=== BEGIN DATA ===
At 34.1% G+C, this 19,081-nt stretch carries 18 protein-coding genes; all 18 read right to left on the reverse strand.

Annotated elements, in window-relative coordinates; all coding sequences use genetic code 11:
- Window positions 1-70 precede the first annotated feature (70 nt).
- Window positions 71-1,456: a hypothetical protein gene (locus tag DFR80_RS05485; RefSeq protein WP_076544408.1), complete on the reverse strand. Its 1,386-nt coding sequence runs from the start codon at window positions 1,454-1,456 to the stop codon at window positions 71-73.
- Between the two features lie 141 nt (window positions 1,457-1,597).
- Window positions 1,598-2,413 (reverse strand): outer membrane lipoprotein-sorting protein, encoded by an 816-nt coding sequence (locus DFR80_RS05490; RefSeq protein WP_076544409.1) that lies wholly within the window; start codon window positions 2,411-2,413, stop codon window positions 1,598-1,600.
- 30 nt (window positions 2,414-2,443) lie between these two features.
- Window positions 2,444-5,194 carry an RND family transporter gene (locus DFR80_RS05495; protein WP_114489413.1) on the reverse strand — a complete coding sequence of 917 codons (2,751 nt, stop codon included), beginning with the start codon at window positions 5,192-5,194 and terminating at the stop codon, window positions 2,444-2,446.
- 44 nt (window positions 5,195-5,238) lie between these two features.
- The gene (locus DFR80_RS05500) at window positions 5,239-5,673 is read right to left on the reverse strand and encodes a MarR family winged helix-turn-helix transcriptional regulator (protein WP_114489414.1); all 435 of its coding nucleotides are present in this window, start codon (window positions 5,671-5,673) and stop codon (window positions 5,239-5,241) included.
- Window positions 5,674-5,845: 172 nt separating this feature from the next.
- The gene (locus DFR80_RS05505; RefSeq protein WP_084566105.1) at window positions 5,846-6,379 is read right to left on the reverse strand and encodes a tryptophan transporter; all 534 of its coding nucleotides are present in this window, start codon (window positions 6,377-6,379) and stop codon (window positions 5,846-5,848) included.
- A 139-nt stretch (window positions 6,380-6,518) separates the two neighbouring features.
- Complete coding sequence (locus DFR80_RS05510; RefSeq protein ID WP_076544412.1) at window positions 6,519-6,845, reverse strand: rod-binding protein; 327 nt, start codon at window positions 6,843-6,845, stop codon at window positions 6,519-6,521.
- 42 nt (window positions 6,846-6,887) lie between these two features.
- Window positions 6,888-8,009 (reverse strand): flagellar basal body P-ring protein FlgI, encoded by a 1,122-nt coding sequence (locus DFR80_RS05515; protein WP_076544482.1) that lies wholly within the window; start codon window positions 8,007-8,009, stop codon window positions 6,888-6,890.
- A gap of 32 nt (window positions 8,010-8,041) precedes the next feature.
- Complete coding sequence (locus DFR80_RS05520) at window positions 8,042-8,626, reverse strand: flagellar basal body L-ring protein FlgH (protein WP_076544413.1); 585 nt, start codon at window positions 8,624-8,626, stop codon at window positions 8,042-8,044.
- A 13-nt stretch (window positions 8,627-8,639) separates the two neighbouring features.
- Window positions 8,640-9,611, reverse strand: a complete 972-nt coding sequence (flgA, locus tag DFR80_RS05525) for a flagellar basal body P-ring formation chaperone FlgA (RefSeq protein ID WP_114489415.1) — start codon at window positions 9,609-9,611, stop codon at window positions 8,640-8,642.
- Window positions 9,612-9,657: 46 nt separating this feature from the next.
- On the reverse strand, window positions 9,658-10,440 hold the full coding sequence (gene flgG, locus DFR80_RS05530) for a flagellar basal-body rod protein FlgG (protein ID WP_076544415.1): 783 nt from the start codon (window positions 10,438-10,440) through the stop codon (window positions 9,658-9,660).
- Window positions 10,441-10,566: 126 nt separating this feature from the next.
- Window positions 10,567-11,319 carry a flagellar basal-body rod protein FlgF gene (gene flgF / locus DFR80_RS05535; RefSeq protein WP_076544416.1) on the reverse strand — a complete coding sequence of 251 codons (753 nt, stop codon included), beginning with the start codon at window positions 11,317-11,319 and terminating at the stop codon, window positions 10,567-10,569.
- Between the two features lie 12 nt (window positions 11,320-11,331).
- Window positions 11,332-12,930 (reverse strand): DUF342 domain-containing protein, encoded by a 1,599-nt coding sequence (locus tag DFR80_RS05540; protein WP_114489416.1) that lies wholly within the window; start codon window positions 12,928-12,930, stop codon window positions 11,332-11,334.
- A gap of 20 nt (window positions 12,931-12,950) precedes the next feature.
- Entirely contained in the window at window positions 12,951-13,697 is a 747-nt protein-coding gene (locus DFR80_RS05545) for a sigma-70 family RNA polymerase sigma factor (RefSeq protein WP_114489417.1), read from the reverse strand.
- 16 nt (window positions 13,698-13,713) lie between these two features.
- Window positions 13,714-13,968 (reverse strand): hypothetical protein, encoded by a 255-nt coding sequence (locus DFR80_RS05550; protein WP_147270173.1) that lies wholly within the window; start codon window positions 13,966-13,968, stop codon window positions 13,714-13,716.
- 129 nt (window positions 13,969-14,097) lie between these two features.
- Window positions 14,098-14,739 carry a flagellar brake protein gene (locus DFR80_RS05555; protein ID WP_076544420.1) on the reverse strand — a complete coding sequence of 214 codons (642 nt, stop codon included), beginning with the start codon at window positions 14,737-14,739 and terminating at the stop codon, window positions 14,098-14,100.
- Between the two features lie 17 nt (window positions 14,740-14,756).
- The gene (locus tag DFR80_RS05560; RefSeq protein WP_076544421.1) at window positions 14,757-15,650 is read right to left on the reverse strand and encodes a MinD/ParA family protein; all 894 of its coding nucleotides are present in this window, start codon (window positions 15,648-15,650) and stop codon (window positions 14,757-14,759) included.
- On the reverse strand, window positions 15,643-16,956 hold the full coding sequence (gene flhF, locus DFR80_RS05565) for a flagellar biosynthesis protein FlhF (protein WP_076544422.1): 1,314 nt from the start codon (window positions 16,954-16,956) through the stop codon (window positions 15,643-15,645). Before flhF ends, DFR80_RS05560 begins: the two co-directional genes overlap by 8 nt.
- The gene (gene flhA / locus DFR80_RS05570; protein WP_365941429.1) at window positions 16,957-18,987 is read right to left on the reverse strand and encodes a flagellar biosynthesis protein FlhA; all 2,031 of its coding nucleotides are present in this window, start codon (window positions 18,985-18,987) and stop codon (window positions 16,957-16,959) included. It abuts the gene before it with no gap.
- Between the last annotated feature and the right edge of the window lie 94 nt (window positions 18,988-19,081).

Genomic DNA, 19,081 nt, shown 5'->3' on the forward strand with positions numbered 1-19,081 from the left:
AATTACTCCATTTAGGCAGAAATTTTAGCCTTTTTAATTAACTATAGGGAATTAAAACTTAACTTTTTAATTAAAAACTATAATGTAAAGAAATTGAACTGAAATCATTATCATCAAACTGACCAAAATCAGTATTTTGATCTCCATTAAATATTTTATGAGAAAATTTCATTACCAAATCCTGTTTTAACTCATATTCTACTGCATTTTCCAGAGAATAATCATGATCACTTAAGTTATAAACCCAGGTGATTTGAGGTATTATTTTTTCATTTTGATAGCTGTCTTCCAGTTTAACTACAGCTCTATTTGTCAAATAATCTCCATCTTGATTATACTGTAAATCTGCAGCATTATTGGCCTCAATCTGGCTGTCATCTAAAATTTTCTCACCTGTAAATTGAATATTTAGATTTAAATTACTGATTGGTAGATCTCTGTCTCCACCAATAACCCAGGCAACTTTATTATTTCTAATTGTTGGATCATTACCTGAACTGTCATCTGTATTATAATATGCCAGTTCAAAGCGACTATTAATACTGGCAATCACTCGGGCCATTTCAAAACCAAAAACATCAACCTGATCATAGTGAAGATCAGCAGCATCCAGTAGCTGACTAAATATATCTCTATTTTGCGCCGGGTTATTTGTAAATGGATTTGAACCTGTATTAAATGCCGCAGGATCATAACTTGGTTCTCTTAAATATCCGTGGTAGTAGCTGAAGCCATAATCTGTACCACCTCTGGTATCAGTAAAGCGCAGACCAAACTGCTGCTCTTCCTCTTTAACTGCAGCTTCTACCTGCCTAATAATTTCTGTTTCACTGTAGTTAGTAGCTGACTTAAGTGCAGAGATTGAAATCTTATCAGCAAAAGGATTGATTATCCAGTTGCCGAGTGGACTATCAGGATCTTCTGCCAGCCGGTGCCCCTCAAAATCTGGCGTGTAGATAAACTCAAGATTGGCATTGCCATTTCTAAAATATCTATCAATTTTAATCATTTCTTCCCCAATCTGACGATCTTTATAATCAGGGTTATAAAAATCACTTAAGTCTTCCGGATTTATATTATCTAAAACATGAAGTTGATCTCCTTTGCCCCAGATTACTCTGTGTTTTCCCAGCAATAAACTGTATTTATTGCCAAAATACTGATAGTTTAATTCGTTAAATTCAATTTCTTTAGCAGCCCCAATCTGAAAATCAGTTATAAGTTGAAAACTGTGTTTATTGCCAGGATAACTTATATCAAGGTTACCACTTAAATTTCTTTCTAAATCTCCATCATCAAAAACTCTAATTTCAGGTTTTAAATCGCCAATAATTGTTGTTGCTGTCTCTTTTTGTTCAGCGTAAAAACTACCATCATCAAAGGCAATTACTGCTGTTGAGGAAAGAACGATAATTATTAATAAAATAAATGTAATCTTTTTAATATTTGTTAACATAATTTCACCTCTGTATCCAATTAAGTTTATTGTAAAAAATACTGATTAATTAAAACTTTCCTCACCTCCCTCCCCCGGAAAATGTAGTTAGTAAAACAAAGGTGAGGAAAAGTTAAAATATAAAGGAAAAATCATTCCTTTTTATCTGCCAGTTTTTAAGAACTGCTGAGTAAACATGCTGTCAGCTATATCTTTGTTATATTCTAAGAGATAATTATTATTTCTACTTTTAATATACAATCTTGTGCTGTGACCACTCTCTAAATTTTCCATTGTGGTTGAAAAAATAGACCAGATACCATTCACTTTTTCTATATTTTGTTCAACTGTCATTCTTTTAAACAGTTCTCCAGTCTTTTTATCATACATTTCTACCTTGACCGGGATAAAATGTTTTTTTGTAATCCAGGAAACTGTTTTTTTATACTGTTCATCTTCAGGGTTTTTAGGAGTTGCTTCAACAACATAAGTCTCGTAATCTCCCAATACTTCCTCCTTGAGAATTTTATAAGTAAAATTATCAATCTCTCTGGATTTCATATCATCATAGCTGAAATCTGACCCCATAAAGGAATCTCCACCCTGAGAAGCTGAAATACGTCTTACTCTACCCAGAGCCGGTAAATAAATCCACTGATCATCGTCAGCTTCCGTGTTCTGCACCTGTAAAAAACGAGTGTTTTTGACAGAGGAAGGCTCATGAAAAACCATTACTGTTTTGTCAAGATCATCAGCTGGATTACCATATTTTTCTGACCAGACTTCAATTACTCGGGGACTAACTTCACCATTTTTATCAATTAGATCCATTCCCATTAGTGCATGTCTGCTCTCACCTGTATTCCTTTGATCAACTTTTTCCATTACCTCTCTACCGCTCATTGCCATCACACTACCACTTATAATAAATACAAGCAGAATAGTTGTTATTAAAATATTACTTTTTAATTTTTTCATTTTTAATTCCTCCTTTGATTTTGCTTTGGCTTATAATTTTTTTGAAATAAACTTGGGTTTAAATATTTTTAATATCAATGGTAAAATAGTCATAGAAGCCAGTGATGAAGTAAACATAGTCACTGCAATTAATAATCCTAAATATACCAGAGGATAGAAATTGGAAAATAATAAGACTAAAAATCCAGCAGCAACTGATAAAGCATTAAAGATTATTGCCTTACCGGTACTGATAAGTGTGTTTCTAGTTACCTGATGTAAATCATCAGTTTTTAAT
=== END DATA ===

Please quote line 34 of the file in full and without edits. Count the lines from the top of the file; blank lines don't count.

- The gene (locus tag DFR80_RS05560; RefSeq protein WP_076544421.1) at window positions 14,757-15,650 is read right to left on the reverse strand and encodes a MinD/ParA family protein; all 894 of its coding nucleotides are present in this window, start codon (window positions 15,648-15,650) and stop codon (window positions 14,757-14,759) included.